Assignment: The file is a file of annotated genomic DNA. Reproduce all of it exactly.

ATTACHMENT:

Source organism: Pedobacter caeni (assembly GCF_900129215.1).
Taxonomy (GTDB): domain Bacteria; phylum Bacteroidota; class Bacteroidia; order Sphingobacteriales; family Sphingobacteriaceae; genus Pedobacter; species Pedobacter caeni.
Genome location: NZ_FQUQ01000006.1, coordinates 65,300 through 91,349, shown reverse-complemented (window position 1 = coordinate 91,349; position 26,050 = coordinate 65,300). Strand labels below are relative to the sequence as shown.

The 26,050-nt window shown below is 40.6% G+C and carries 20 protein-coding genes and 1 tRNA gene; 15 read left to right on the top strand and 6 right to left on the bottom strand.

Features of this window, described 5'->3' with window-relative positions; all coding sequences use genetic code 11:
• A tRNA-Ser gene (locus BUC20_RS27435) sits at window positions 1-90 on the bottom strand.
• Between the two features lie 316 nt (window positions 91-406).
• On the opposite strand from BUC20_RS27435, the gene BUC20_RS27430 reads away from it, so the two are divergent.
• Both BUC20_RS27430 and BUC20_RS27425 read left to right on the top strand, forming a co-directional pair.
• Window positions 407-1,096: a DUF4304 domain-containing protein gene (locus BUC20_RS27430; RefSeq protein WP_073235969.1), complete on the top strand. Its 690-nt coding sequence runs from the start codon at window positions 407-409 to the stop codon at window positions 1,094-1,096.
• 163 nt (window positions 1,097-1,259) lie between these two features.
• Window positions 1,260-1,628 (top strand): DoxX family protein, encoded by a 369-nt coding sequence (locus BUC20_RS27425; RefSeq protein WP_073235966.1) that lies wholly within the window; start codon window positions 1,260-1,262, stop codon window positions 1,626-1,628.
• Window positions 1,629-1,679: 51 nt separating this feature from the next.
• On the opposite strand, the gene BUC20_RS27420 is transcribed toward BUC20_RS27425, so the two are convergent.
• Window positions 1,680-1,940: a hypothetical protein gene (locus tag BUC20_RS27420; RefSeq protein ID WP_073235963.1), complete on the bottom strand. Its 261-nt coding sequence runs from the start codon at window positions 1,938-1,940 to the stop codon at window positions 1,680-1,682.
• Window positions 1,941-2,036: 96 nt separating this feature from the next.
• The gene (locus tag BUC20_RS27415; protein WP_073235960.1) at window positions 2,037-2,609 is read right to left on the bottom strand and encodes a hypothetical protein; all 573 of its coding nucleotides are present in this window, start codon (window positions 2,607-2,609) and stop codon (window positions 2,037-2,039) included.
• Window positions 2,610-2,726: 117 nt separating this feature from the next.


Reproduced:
Source organism: Pedobacter caeni (assembly GCF_900129215.1).
Taxonomy (GTDB): domain Bacteria; phylum Bacteroidota; class Bacteroidia; order Sphingobacteriales; family Sphingobacteriaceae; genus Pedobacter; species Pedobacter caeni.
Genome location: NZ_FQUQ01000006.1, coordinates 65,300 through 91,349, shown reverse-complemented (window position 1 = coordinate 91,349; position 26,050 = coordinate 65,300). Strand labels below are relative to the sequence as shown.

The 26,050-nt window shown below is 40.6% G+C and carries 20 protein-coding genes and 1 tRNA gene; 15 read left to right on the top strand and 6 right to left on the bottom strand.

Features of this window, described 5'->3' with window-relative positions; all coding sequences use genetic code 11:
• A tRNA-Ser gene (locus BUC20_RS27435) sits at window positions 1-90 on the bottom strand.
• Between the two features lie 316 nt (window positions 91-406).
• On the opposite strand from BUC20_RS27435, the gene BUC20_RS27430 reads away from it, so the two are divergent.
• Both BUC20_RS27430 and BUC20_RS27425 read left to right on the top strand, forming a co-directional pair.
• Window positions 407-1,096: a DUF4304 domain-containing protein gene (locus BUC20_RS27430; RefSeq protein WP_073235969.1), complete on the top strand. Its 690-nt coding sequence runs from the start codon at window positions 407-409 to the stop codon at window positions 1,094-1,096.
• 163 nt (window positions 1,097-1,259) lie between these two features.
• Window positions 1,260-1,628 (top strand): DoxX family protein, encoded by a 369-nt coding sequence (locus BUC20_RS27425; RefSeq protein WP_073235966.1) that lies wholly within the window; start codon window positions 1,260-1,262, stop codon window positions 1,626-1,628.
• Window positions 1,629-1,679: 51 nt separating this feature from the next.
• On the opposite strand, the gene BUC20_RS27420 is transcribed toward BUC20_RS27425, so the two are convergent.
• Window positions 1,680-1,940: a hypothetical protein gene (locus tag BUC20_RS27420; RefSeq protein ID WP_073235963.1), complete on the bottom strand. Its 261-nt coding sequence runs from the start codon at window positions 1,938-1,940 to the stop codon at window positions 1,680-1,682.
• Window positions 1,941-2,036: 96 nt separating this feature from the next.
• The gene (locus tag BUC20_RS27415; protein WP_073235960.1) at window positions 2,037-2,609 is read right to left on the bottom strand and encodes a hypothetical protein; all 573 of its coding nucleotides are present in this window, start codon (window positions 2,607-2,609) and stop codon (window positions 2,037-2,039) included.
• Window positions 2,610-2,726: 117 nt separating this feature from the next.